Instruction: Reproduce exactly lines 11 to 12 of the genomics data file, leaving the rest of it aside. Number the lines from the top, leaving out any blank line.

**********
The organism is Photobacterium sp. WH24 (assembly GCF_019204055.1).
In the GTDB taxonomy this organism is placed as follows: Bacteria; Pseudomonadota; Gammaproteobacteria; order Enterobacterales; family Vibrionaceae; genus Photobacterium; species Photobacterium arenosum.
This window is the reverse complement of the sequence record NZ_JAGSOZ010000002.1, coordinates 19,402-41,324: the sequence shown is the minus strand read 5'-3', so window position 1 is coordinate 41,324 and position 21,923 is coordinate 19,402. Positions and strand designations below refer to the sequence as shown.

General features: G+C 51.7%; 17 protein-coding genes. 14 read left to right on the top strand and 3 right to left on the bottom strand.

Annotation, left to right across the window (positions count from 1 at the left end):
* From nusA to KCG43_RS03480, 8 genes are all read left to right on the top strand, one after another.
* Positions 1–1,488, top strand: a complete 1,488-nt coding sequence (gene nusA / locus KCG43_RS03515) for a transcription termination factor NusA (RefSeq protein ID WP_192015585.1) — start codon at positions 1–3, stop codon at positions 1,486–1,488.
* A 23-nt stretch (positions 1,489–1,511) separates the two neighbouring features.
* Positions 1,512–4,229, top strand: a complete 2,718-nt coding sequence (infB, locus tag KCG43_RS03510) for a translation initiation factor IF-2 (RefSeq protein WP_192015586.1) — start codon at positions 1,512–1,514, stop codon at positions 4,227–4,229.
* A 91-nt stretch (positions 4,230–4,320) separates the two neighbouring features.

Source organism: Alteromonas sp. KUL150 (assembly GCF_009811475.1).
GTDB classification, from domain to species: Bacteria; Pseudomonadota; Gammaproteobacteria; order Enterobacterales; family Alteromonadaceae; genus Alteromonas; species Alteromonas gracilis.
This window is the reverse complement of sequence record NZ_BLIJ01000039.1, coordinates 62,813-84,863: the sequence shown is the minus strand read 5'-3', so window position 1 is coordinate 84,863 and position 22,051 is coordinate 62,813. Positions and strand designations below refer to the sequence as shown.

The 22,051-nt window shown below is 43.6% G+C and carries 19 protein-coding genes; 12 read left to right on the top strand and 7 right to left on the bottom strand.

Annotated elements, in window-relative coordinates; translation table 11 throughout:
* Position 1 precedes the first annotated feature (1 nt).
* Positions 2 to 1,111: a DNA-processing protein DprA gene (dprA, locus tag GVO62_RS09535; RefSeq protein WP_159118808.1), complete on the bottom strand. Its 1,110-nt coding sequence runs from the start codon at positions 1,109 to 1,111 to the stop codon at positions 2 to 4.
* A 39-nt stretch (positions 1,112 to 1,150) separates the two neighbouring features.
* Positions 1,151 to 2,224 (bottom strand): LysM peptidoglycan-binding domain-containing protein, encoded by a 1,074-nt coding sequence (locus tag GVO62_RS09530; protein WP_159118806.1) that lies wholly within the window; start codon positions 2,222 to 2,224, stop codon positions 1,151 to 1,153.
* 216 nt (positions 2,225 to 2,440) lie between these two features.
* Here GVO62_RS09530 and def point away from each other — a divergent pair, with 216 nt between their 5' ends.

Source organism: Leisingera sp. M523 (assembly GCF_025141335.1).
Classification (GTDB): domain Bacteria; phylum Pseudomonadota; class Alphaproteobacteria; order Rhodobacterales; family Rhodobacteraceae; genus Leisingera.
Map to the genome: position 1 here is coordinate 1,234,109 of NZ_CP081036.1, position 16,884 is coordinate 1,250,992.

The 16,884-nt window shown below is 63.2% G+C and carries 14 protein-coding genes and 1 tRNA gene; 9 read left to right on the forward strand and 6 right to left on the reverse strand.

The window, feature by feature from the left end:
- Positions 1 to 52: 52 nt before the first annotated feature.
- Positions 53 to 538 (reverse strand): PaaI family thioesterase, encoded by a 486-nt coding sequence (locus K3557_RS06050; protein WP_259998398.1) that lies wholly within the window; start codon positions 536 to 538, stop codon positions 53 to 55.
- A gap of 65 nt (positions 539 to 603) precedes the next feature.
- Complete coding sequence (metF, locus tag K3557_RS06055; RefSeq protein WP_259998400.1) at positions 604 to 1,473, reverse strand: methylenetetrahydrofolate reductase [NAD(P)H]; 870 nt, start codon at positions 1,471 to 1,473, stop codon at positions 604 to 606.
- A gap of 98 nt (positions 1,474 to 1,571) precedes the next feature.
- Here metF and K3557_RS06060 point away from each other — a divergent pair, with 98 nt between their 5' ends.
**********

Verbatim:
Source organism: Alteromonas sp. KUL150 (assembly GCF_009811475.1).
GTDB classification, from domain to species: Bacteria; Pseudomonadota; Gammaproteobacteria; order Enterobacterales; family Alteromonadaceae; genus Alteromonas; species Alteromonas gracilis.